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Israeli researcher, colleagues discovers new snake family

“Sometimes, we still encounter surprises, and this is what happened with micrelapid snakes,” said Tel Aviv University Professor Shai Meiri.

Micrelaps muelleri snake. Photo by David David, 2013.
Micrelaps muelleri snake. Photo by David David, 2013.

Using high-resolution magnetic imaging focused on snake skulls and DNA testing, Belgian, Finnish, Hong Kong, Israeli, Madagascan and U.S. researchers have identified a new family of snakes.

There are just three species of micrelapidae—one in Israel and nearby areas and two in Kenya and Tanzania, per a Tel Aviv University release.

Shai Meiri, a zoology professor at Tel Aviv University, helped conduct the study, which was published in March in Molecular Phylogenetics and Evolution. It states that the small snakes, which tend to have black and yellow rings, “diverged from the rest of the evolutionary tree of snakes about 50 million years ago,” the release states.

Many assume that large groups of animals tend to already be known to scientists, Meiri stated in the release. “But sometimes, we still encounter surprises, and this is what happened with micrelapid snakes,” he wrote.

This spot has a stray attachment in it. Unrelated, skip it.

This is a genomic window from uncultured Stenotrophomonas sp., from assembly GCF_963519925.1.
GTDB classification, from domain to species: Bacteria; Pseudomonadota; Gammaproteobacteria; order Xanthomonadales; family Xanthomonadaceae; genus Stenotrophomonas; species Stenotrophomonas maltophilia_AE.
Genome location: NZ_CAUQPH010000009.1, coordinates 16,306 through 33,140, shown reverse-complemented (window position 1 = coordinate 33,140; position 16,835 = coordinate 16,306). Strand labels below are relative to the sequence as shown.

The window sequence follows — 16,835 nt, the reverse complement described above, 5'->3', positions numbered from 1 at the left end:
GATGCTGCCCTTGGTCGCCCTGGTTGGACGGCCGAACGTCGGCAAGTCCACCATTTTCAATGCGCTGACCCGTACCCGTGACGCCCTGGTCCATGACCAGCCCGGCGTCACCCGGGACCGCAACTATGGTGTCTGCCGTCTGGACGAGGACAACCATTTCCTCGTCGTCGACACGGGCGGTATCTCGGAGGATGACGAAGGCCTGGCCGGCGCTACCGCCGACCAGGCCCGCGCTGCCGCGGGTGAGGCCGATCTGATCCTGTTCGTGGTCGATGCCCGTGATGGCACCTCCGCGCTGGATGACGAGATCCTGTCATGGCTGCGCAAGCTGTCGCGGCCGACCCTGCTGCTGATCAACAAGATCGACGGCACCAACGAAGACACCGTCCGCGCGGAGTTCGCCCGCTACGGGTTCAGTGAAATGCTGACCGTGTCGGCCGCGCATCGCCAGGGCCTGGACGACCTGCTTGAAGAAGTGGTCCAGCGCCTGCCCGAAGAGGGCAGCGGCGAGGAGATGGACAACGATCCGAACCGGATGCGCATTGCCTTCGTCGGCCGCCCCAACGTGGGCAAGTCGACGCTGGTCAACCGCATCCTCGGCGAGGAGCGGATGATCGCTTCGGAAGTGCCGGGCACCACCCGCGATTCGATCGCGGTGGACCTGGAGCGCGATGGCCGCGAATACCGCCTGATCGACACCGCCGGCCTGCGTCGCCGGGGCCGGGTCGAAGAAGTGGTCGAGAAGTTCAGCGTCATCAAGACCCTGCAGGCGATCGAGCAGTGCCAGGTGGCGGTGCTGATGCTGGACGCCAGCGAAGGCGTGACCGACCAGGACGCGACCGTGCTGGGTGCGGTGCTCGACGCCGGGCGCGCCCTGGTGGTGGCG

“For years, they were considered members of the largest snake family, the Colubridae, but multiple DNA tests conducted over the last decade contradicted this classification,” added Meiri. “Snake researchers around the world have tried to discover which family these snakes do belong to, to no avail. In this study, we joined the scientific effort.”

Researchers believe that the snakes in question likely originated in Africa. As Meiri noted, “a discovery of a new family is quite a rare occurrence in modern science.”

Professor Shai Meiri. Credit: Tel Aviv University.
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